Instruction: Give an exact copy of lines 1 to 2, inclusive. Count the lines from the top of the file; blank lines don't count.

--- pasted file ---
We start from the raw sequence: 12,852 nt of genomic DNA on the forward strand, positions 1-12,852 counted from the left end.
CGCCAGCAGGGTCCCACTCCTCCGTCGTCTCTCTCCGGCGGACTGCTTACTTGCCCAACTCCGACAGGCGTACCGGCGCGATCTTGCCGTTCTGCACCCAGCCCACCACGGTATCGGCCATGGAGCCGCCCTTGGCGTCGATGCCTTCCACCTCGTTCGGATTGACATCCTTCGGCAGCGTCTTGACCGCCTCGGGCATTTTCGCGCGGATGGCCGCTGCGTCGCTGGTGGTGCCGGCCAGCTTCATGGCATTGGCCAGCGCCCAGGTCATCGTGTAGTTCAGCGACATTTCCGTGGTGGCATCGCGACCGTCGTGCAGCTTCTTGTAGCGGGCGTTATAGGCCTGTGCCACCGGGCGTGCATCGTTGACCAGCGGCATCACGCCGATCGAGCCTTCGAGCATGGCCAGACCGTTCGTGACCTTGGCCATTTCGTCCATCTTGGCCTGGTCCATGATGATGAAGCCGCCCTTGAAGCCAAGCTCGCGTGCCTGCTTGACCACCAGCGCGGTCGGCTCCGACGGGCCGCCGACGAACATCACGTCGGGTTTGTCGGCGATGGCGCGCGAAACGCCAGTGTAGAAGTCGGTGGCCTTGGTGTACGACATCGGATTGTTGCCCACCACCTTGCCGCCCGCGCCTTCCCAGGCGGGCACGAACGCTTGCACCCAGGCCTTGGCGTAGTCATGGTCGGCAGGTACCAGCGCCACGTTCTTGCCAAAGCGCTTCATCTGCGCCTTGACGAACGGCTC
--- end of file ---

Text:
We start from the raw sequence: 12,852 nt of genomic DNA on the forward strand, positions 1-12,852 counted from the left end.
CGCCAGCAGGGTCCCACTCCTCCGTCGTCTCTCTCCGGCGGACTGCTTACTTGCCCAACTCCGACAGGCGTACCGGCGCGATCTTGCCGTTCTGCACCCAGCCCACCACGGTATCGGCCATGGAGCCGCCCTTGGCGTCGATGCCTTCCACCTCGTTCGGATTGACATCCTTCGGCAGCGTCTTGACCGCCTCGGGCATTTTCGCGCGGATGGCCGCTGCGTCGCTGGTGGTGCCGGCCAGCTTCATGGCATTGGCCAGCGCCCAGGTCATCGTGTAGTTCAGCGACATTTCCGTGGTGGCATCGCGACCGTCGTGCAGCTTCTTGTAGCGGGCGTTATAGGCCTGTGCCACCGGGCGTGCATCGTTGACCAGCGGCATCACGCCGATCGAGCCTTCGAGCATGGCCAGACCGTTCGTGACCTTGGCCATTTCGTCCATCTTGGCCTGGTCCATGATGATGAAGCCGCCCTTGAAGCCAAGCTCGCGTGCCTGCTTGACCACCAGCGCGGTCGGCTCCGACGGGCCGCCGACGAACATCACGTCGGGTTTGTCGGCGATGGCGCGCGAAACGCCAGTGTAGAAGTCGGTGGCCTTGGTGTACGACATCGGATTGTTGCCCACCACCTTGCCGCCCGCGCCTTCCCAGGCGGGCACGAACGCTTGCACCCAGGCCTTGGCGTAGTCATGGTCGGCAGGTACCAGCGCCACGTTCTTGCCAAAGCGCTTCATCTGCGCCTTGACGAACGGCTC